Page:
Studying Microplastic Fingerprints to Determine Their Sources
Updated: Apr 24
Using environmental forensics Dr. Roxana Sühring explains plastic additives can generate “microplastic fingerprints”
Microplastics are plastic pieces 5 millimetres or less in size. Their small size and diversity in shape, colour, chemical compositions and more make it exceedingly difficult to determine where they come from, especially when they are found in our environment.
In some ways, they are the perfect crime, a puzzle that’s extremely difficult to solve. That is where microplastic expert, Dr. Roxana Sühring comes in.
We like to call Dr. Sühring a microplastic detective; just like in your favourite crime dramas, Dr. Sühring of Ryerson University uses clues to uncover the culprits of microplastic pollution. Culprits might be major contributors, like certain companies, or activities that become major sources of microplastic pollution.
When presented with a microplastic crime scene, Dr. Sühring uses environmental forensics to determine where this pollution came from.
We use crime scene investigation as an analogy in this article, but Dr. Sühring argues that environmental forensics might not be that dissimilar to criminal investigations.
"One can argue, and many often do, that environmental pollution and pollution of specific communities can constitute a crime," Dr. Sühring
“One can argue, and many often do, that environmental pollution and pollution of specific communities can constitute a crime, but even if it isn’t something that will go to the criminal justice system and courts, a lot of the approaches that are being used to solve crimes involves finding out who did what...In terms of plastic pollution and the environment, one of the questions could be, where does this pollution come from?” explains Dr. Sühring.
Dr. Sühring specializes in environmental forensics and works to “fingerprint” microplastics. Fingerprints are used in forensics to match a person to the crime. In microplastics research, Dr. Sühring uses the properties of microplastics to match plastic particles found in the environment to their source.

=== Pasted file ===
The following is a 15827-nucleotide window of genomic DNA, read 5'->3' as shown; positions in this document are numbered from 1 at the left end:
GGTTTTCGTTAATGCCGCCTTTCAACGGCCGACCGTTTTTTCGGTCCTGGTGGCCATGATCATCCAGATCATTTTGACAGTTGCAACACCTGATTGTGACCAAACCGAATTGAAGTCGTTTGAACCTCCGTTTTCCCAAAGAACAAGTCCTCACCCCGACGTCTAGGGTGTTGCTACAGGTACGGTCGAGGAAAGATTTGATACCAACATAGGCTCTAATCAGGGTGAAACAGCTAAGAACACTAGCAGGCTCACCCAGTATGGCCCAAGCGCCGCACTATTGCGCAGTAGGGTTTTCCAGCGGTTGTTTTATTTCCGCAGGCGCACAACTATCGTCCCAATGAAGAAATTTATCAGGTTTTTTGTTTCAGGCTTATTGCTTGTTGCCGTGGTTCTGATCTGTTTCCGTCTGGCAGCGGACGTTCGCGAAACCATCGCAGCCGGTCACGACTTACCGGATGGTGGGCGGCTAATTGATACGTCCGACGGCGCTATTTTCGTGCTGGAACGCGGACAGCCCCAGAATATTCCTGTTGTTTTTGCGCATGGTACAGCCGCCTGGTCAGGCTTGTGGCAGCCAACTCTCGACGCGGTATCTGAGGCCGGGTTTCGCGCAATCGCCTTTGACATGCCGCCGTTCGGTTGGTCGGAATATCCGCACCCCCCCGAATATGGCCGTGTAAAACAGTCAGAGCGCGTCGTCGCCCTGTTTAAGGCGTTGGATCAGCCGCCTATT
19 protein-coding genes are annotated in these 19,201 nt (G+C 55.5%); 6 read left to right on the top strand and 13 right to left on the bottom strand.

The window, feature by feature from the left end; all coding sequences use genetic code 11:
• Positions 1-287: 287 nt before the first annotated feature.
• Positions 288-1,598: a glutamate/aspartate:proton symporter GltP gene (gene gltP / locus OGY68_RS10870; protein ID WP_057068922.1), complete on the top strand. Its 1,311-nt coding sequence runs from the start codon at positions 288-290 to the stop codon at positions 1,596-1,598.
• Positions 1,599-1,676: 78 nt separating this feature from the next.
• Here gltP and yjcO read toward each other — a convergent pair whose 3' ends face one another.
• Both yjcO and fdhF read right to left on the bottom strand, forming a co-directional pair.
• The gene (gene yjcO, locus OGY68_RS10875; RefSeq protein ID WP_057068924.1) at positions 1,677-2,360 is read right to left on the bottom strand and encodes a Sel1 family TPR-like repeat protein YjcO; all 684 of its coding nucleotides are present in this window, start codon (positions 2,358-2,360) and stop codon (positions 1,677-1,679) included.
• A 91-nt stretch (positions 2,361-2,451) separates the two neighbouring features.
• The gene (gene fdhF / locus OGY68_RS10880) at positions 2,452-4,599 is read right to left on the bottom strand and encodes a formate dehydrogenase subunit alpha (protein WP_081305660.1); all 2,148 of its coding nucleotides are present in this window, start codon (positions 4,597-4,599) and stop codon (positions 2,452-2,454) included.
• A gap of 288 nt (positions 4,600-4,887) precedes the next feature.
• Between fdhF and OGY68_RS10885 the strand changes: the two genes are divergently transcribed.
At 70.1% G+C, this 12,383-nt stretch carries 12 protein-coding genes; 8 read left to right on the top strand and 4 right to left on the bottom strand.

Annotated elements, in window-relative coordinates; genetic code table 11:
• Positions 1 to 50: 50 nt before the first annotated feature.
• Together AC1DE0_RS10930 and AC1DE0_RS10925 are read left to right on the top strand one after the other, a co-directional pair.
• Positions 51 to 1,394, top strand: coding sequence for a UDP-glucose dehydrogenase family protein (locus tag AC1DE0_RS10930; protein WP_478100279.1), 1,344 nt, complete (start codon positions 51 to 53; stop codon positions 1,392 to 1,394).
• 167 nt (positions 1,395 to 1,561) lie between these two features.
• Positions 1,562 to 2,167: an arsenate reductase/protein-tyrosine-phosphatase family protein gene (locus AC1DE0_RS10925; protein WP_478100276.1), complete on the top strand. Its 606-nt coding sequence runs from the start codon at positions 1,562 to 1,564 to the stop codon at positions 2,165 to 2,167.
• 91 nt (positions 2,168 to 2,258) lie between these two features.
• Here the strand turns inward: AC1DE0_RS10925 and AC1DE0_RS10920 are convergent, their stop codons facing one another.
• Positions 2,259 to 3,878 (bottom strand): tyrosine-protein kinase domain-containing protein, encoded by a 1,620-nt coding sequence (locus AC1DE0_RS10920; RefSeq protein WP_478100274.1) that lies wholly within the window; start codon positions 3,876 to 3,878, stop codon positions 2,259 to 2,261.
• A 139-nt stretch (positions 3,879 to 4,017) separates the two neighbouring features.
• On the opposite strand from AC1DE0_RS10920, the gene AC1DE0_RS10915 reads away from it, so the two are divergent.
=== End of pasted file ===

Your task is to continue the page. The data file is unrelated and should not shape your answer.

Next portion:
“That will allow us to figure out if there is something we can do to reduce those sources and emissions,” says Dr. Sühring.
Oh no! This just in...
Case File #1: The Scene & Informant’s Statement: [click to reveal the clue]
It was a dark dreary day. While out for a walk the informant stumbled upon a bunch of tiny black particles in the neighbourhood you’ve just moved into. These tiny particles look like plastic dust and appear to be increasing in amounts since you moved into this neighbourhood.
You need to get to the bottom of this, and time is running out.
Where do you start? Using Dr. Sühring's explanation of environmental forensics, we can solve this crime together. Click the links below for clues!
Find The Finger Print
Compare results in labs across the globe
Examine the scene
Find the Fingerprint
The microplastic fingerprint is found in the plastic additives, an “often overlooked” element of plastic contamination, explains Dr. Sühring.
"A plastic is not a plastic, not a plastic. Plastics themselves are a chemical mixture," Dr. Sühring.
“A plastic is not a plastic, not a plastic. Plastics themselves are a chemical mixture. They have the polymer, [the part] that makes up the plastic backbone essentially. But then, depending on how you want to use this plastic, different additivities need to be put into this product,” says Dr. Sühring.
Let’s run through some examples. Click the links to find out what might be in the fingerprint of the products below:
Plastic electronic equipment
Flame retardants may be included to ensure the plastic equipment does not catch fire when heating up.
Some plastic products have functional additives, including surface treatment. Products like food containers may have liquid and water resistant or stain resistant additives.